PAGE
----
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Thursday, October 19, 2017

Starting Your Own Business: The Basics

Embarking on a new business enterprise is indeed exciting.  While it is tempting to move quickly to build the business, it is imperative that the owner/operator  take care of certain details early on.  Doing so will help to ensure eventual success.  

After initially setting up the corporation or limited liability company, it is important to turn one’s attention to the contract issues which typically confront businesses.  Perhaps the first one which needs to be tackled is the commercial/office lease.
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Monday, September 11, 2017

How to Prevent Collection Problems

It is indeed troubling when you experience a payment problem after having exerted your best efforts to render valuable services or deliver high quality goods to a customer.  Aside from the annoyance caused by non-payment, there are obvious financial repercussions as well. Fortunately, there are a number of steps one can take to minimize payment problems.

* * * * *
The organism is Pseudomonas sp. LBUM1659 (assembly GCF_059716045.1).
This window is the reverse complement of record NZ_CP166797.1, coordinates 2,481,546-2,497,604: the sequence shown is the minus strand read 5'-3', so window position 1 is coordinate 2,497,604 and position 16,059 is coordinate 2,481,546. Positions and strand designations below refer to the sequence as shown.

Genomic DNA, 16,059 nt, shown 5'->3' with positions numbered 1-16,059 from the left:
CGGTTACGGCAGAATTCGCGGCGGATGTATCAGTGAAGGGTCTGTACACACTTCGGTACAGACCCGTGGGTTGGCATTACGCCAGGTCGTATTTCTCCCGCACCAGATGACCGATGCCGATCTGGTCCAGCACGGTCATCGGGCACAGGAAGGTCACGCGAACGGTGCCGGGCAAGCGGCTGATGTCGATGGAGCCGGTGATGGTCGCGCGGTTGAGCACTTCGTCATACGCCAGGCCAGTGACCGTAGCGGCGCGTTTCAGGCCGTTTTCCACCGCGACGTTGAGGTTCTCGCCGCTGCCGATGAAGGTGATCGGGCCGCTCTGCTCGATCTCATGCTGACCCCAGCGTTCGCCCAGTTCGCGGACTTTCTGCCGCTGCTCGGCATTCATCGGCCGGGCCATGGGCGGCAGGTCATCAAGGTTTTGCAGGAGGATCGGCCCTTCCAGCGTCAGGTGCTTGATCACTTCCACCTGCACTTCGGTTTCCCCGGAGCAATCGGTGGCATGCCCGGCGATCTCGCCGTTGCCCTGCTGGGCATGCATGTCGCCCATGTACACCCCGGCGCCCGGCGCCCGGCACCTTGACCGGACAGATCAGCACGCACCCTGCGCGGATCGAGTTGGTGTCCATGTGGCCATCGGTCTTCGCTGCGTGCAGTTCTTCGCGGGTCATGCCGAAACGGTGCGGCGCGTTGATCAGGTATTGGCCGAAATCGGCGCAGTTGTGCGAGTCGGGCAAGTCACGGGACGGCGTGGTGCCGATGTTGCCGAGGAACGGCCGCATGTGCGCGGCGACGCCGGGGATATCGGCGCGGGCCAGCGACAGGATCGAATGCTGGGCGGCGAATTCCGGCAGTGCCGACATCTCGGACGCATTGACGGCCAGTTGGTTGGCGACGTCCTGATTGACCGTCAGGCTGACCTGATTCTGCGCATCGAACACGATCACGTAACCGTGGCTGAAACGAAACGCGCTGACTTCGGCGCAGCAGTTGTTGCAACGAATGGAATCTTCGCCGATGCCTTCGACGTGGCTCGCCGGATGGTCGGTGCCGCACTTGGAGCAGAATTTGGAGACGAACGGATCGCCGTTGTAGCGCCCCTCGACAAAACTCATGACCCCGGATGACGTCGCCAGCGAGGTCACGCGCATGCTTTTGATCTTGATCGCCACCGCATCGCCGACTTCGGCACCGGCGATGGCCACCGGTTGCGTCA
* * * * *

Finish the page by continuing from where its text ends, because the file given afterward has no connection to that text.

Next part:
Of course, requiring potential customers to sign a simple contract with you before goods are delivered or services are rendered will help in avoiding disputes.  A contract also serves to remind the customer of his or her payment obligation and conveys to the customer that you treat your business (and payment) seriously.
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Thursday, August 17, 2017

Expanding & Growing Your Business: How to Avoid the Pitfalls

It is certainly an exhilarating and rewarding experience to witness the expansion of your company!  The growth may involve the hiring of additional personnel, the acquisition of computer and telecommunications equipment, the obtaining of additional customers or suppliers, and/or the addition of new product lines or services.  Being prepared for the possible legal issues which may emerge as a result of your business expansion will ensure that the experience is indeed a rewarding one.